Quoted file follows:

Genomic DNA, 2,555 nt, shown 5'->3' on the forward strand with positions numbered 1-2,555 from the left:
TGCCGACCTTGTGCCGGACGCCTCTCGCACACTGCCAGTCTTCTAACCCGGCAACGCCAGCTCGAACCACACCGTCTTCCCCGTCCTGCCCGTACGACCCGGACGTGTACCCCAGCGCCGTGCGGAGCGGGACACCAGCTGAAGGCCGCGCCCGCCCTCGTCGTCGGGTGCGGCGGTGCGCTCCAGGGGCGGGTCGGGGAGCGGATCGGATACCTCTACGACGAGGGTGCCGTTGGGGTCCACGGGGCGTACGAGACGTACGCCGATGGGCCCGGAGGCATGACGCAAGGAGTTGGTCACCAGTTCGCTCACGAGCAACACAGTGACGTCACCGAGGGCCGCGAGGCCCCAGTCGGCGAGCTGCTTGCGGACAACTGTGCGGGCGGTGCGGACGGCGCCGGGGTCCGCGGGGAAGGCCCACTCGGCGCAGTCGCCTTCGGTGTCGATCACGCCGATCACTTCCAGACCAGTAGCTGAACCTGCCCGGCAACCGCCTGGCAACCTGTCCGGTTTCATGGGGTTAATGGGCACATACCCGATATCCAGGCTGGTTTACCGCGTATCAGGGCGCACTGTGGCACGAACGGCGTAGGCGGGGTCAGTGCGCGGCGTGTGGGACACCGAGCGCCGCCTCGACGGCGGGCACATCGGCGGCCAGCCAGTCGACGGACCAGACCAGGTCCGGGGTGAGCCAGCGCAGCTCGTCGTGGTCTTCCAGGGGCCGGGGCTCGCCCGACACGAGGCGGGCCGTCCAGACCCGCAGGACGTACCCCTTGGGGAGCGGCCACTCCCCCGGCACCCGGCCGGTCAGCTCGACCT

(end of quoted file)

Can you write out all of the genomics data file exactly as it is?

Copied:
Genomic DNA, 2,555 nt, shown 5'->3' on the forward strand with positions numbered 1-2,555 from the left:
TGCCGACCTTGTGCCGGACGCCTCTCGCACACTGCCAGTCTTCTAACCCGGCAACGCCAGCTCGAACCACACCGTCTTCCCCGTCCTGCCCGTACGACCCGGACGTGTACCCCAGCGCCGTGCGGAGCGGGACACCAGCTGAAGGCCGCGCCCGCCCTCGTCGTCGGGTGCGGCGGTGCGCTCCAGGGGCGGGTCGGGGAGCGGATCGGATACCTCTACGACGAGGGTGCCGTTGGGGTCCACGGGGCGTACGAGACGTACGCCGATGGGCCCGGAGGCATGACGCAAGGAGTTGGTCACCAGTTCGCTCACGAGCAACACAGTGACGTCACCGAGGGCCGCGAGGCCCCAGTCGGCGAGCTGCTTGCGGACAACTGTGCGGGCGGTGCGGACGGCGCCGGGGTCCGCGGGGAAGGCCCACTCGGCGCAGTCGCCTTCGGTGTCGATCACGCCGATCACTTCCAGACCAGTAGCTGAACCTGCCCGGCAACCGCCTGGCAACCTGTCCGGTTTCATGGGGTTAATGGGCACATACCCGATATCCAGGCTGGTTTACCGCGTATCAGGGCGCACTGTGGCACGAACGGCGTAGGCGGGGTCAGTGCGCGGCGTGTGGGACACCGAGCGCCGCCTCGACGGCGGGCACATCGGCGGCCAGCCAGTCGACGGACCAGACCAGGTCCGGGGTGAGCCAGCGCAGCTCGTCGTGGTCTTCCAGGGGCCGGGGCTCGCCCGACACGAGGCGGGCCGTCCAGACCCGCAGGACGTACCCCTTGGGGAGCGGCCACTCCCCCGGCACCCGGCCGGTCAGCTCGACCT